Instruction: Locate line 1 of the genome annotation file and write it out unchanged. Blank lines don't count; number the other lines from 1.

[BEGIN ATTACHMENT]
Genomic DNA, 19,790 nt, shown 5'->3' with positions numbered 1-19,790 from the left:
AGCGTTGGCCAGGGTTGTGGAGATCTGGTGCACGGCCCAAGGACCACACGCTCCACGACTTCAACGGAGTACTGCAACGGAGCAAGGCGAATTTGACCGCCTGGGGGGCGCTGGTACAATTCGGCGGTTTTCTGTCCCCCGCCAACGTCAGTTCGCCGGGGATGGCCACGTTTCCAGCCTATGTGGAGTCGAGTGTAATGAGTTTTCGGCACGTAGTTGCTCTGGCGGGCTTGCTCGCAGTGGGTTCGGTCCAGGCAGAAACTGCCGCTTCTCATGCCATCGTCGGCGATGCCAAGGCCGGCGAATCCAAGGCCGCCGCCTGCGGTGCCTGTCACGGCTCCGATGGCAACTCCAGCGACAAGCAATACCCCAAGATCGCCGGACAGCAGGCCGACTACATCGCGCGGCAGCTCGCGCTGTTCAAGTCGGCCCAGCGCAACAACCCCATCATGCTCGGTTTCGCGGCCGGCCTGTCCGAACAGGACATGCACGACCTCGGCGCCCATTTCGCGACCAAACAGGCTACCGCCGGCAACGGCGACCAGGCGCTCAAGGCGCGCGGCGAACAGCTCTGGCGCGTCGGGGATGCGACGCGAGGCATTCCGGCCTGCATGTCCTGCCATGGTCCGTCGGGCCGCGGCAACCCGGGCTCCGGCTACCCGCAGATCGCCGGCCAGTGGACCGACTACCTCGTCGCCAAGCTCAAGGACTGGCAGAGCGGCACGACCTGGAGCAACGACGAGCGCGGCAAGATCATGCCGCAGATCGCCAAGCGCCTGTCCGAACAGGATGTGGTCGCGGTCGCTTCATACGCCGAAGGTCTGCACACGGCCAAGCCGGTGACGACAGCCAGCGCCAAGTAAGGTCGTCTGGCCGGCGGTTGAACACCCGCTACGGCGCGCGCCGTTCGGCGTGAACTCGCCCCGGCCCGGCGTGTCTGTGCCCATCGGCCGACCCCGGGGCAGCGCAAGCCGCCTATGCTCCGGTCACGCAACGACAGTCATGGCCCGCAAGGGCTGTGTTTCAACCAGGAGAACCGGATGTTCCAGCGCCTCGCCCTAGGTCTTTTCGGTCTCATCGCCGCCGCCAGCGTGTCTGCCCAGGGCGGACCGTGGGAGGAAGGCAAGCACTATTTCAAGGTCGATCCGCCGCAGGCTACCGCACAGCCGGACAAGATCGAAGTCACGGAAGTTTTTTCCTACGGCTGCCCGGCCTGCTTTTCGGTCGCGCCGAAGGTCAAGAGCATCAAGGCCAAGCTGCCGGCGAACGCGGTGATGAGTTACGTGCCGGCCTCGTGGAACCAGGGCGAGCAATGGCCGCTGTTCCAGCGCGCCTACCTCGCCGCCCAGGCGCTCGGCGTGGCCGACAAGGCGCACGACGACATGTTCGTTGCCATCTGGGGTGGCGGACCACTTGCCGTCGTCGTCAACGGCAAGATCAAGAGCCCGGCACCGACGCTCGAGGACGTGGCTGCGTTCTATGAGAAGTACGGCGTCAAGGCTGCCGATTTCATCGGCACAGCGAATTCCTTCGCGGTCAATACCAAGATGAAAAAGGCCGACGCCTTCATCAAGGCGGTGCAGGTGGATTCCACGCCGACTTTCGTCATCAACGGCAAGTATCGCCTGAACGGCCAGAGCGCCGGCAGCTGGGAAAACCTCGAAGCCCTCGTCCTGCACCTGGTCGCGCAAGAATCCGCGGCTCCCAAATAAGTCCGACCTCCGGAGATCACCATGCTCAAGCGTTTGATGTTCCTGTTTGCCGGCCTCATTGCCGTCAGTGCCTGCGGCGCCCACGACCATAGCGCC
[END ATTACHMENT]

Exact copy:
Genomic DNA, 19,790 nt, shown 5'->3' with positions numbered 1-19,790 from the left: